The Mediterranean Cruise (Part 10 of 13)

Episode 8 – Monte Carlo

It is a wonderful town. It is small and yet it smells money. You have to count your dollars when you do things here. The Hotel de Paris is off limits to tourists. Somehow we managed to sneak in. It was grand but it was old and traditional. I could not imagine people paying 6000 Euros and up for 1 night of service here.

The car racing was finished. We missed it. Not that we could afford to go and watch it. We stood by the dock and watched this yacht “Lady Moura”. It is ranked #7 in the world and owned by some Arabian Shih. It baffled my mind when money could be used in a more proper way.

We went onto the village of Eze which was in the French territory. It is a quaint little village and there are narrow paths and walkways. Everything had to be transported to the town by human labour. A plumber came by and he was grumbling about he had to work. It is a very strange place.

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I had a discovery that the French people are imaginative with their avant garde thinking. During our Provence trip, the public toilet provided us with much excitement. This public toilet has an automatic operating device where you have to deposit the exact change before you can use it. It also gives change if you are lack of exact change, but coins only, no bills. The toilet works on a time limit. After you deposit the exact change, you open the door and you do your business. But if you stay over their time limit, the light will shut off. The genius designer, with his divine wisdom, demands the toilet to be cleaned for the next person. So, after the light shuts off, water would pour in to clean the floor. This was what happened the last time at the Provence AGV train station. The designer steps up with his creation and put in mobility to the toilet this time. The ones in Eze, after the light shuts off, the toilet boil would retract inside the wall and water would spray down to clean the whole device before it assumes its original position. Alor !! there you have it.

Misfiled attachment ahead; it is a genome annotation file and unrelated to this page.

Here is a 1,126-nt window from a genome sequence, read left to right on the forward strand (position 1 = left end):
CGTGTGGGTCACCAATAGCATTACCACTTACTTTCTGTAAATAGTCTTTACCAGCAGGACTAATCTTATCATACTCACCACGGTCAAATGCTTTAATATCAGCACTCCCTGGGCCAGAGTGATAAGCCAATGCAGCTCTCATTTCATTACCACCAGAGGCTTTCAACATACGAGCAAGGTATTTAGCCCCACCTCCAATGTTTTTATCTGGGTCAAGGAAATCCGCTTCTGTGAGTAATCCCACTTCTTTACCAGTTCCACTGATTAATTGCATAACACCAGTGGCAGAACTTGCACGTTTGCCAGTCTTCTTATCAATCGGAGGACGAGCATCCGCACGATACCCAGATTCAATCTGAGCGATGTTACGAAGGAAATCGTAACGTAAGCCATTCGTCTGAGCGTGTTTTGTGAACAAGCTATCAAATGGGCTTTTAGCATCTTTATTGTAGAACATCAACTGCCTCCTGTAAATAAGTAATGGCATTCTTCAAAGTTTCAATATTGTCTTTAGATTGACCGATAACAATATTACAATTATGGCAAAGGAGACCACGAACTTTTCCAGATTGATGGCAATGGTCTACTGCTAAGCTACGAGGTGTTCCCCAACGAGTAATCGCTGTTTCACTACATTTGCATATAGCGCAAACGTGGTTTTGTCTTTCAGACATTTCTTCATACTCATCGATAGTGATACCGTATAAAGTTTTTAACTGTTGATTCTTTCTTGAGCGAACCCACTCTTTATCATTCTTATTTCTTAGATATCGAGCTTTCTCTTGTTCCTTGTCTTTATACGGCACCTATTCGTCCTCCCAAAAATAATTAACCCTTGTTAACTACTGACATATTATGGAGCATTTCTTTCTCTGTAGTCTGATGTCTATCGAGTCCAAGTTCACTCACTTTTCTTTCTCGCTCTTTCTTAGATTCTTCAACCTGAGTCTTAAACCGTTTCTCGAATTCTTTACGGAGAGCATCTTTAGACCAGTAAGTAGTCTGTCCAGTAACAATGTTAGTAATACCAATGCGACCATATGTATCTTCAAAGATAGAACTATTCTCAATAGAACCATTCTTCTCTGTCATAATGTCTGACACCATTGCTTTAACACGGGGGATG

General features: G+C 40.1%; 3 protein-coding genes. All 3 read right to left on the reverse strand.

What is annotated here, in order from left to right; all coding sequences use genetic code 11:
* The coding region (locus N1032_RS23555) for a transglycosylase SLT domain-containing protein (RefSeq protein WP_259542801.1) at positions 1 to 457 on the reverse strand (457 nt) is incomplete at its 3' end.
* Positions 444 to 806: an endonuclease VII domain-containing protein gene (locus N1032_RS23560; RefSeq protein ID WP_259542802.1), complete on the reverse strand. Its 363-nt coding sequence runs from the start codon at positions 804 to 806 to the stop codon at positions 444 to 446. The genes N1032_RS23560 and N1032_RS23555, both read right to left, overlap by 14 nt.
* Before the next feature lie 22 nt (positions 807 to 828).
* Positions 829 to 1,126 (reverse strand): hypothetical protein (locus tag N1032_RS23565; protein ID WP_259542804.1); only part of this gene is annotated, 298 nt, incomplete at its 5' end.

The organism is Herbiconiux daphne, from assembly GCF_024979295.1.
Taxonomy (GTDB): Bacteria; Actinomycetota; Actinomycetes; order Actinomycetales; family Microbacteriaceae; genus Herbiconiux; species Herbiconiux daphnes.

A few of our travelling companions decided it was wise and economical not to shut the door and let everybody benefit from it without depositing the 0.40 Euro. The last person who used the toilet had the thrill of her life. Just imagine a moving toilet. This is a scene for “back to the future”. I paid my 0.40 Euro. I heard the scream from the next cabin too. I sniggered but I did not laugh. Sometimes knowing nothing is better than explaining.

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